By Julie Lawrence Special to Published Feb 03, 2008 at 5:27 AM

Robin Kasch is opening a vegetarian restaurant in a couple weeks. Not the kind of vegetarian restaurant that has poultry and seafood on the menu; nor the kind that hides beef broth, fish sauce or eggs in the recipes.

Although not totally vegan, Café Manna is slated to be 100 percent vegetarian, falling into an extremely slim category of Milwaukee area eateries. And, in fact, Kasch isn't even opening in Milwaukee; she's opening in Brookfield, at 3815 N. Brookfield Rd.

In a suburb that has in the last year welcomed several prominent meat and seafood restaurants like Bonefish Grill, Fleming's Prime Steakhouse and Mitchell's Fish Market, it's only natural to wonder is she's tapping the right market?

Kasch says absolutely.

"Almost every person I run into says, 'We need that in this area.' I have really received nothing but positive feedback."

The details of her fare show why.

To start, everything is organic (save for the bread, though she's working on that, too.) Secondly, the smorgasbord of options is varied enough to please just about any palate, from the light and delicate to the rich and hearty.

Kasch's menu pulls from a range of places; some recipes are adapted with permission from Real Food Daily, a famed organic vegan restaurant in Santa Monica and West Hollywood, others are from her Chef Jason Stevens, who helped open Devon Seafood Grill at Bayshore Town Center, and others still are her own family's creations that she's perfected since becoming vegetarian 25 years ago.

The "tasty beginnings" start things off with walnut feta pate and cashew coconut hummus, and the ginger macadamia nut carrot cake and banana fig pudding, if there's still room, are delectable ways to end the evening.

But between appetizer and dessert are some of the restaurant's most creative and exotic highlights. Sesame encrusted tofu sits atop asparagus and sun dried tomato in a rich risotto, spiced tempeh mingles with teriyaki soba noodles and sautéed vegetables, falafel sandwiches come baked rather than fried and deluxe salads feature everything from ribboned zucchini and torn herbs to quinoa and fresh mango.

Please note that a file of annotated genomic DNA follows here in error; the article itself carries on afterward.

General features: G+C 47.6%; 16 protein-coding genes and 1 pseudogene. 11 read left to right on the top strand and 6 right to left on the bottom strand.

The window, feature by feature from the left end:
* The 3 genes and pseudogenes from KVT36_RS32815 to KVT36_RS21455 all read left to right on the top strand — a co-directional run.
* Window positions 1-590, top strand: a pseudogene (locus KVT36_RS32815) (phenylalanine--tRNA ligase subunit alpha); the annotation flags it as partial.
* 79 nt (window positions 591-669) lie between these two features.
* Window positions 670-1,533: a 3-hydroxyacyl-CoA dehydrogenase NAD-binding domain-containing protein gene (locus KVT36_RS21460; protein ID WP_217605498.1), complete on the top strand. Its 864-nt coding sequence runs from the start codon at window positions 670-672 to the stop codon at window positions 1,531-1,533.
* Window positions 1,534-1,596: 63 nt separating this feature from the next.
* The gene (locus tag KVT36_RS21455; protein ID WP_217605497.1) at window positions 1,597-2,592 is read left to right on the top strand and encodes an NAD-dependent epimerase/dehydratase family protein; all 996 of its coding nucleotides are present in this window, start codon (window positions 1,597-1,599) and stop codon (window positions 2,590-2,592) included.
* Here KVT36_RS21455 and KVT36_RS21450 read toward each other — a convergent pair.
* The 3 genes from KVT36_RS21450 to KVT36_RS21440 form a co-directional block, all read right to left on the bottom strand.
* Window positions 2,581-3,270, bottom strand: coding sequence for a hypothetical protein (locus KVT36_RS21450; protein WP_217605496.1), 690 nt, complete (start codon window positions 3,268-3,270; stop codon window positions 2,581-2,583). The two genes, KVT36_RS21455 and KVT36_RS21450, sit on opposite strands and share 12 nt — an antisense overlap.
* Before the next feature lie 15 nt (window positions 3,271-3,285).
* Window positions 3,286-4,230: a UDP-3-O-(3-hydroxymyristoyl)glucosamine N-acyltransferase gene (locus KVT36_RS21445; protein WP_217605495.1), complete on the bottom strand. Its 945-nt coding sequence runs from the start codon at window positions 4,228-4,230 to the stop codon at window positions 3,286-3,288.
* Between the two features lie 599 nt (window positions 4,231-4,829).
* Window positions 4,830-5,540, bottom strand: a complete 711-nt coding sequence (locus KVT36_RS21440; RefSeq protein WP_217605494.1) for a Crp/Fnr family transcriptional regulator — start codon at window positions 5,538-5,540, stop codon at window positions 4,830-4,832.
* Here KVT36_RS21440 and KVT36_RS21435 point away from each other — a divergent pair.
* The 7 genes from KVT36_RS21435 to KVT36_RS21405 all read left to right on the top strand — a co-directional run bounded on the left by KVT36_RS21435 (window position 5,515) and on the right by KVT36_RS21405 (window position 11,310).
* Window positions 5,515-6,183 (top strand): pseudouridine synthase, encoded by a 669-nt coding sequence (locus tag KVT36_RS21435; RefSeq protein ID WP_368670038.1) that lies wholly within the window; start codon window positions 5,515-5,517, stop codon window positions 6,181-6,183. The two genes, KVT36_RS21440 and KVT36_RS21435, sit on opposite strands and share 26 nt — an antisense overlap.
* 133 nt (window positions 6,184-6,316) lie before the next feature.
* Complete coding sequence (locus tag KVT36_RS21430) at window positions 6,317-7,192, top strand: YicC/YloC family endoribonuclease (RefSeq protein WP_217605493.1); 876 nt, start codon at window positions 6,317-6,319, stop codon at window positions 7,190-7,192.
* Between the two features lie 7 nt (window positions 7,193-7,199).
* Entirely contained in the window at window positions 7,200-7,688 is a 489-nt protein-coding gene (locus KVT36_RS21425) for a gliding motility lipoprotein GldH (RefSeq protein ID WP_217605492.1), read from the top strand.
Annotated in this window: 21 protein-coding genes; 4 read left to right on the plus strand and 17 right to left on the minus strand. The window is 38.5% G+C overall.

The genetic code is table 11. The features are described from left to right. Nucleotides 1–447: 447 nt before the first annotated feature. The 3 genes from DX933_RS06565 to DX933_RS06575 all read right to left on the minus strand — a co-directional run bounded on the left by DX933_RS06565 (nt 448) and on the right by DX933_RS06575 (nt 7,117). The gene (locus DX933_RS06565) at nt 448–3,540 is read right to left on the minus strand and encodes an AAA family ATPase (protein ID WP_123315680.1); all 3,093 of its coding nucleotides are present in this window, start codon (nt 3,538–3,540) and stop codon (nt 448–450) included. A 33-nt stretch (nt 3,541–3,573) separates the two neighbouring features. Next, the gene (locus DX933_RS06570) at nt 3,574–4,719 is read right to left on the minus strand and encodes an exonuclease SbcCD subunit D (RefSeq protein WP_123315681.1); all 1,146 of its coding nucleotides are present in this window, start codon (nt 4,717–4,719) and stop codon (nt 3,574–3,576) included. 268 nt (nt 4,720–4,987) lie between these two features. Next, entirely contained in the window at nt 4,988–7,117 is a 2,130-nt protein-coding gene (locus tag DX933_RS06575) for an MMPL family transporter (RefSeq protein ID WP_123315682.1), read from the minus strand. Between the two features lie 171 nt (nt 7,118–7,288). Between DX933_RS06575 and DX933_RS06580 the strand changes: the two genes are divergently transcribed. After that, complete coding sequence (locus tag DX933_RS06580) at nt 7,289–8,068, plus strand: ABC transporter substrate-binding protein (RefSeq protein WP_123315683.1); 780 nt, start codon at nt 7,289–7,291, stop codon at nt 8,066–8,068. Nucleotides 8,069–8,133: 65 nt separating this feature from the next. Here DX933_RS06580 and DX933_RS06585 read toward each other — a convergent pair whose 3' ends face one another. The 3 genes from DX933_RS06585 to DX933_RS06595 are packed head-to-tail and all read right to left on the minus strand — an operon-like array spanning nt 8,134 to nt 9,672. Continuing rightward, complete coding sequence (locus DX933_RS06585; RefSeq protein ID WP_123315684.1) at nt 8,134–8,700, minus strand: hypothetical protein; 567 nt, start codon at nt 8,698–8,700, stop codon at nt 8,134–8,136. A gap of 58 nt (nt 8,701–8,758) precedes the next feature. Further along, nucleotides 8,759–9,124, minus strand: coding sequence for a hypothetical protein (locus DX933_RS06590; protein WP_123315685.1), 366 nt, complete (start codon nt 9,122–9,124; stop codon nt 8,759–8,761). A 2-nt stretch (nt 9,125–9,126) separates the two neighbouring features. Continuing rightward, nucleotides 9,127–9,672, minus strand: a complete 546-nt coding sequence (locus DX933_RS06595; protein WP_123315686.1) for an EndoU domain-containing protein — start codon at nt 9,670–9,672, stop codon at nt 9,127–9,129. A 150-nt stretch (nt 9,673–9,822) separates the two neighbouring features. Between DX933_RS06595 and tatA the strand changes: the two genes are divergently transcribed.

Manna's food cannot be traced to one specific region or ethnicity. Miso soup and stir fry show up alongside baba ghanouj and Middle Eastern vegetable stew while the "meat lovers" vegetarian chili, thickened with texturized vegetable protein, takes a dip into American comfort foods. All seem to marinate nicely together on the full yet accessible menu.

Kasch plans to show off her restaurant's innovation in liquid form, too. Specialty drinks include potassium broth, a combination of root vegetables simmered for hours to extract the nutrients into a hearty, warm broth that ends up red in color from the beets. Other more traditional vegetable drinks are juiced to order.

Café Manna is Kasch's first venture into restaurant ownership, but even as a massage therapist for the past 23 years, food has always been on the front burner.

"I changed my diet over about 25 years ago for health reasons," she says. "I got healthy and it had a lot to do with the food I was eating."

Luckily for us, she's figured out how to match the quality of her food's nutritional value with the quality of its flavor. Café Manna opens Monday, Feb. 18 at 11 a.m. 

Julie Lawrence Special to staff writer Julie Lawrence grew up in Wauwatosa and has lived her whole life in the Milwaukee area.

As any “word nerd” can attest, you never know when inspiration will strike, so from a very early age Julie has rarely been seen sans pen and little notebook. At the University of Wisconsin-Milwaukee it seemed only natural that she major in journalism. When offered her an avenue to combine her writing and the city she knows and loves in late 2004, she knew it was meant to be. Around the office, she answers to a plethora of nicknames, including “Lar,” (short for “Larry,” which is short for “Lawrence”) as well as the mysteriously-sourced “Bill Murray.”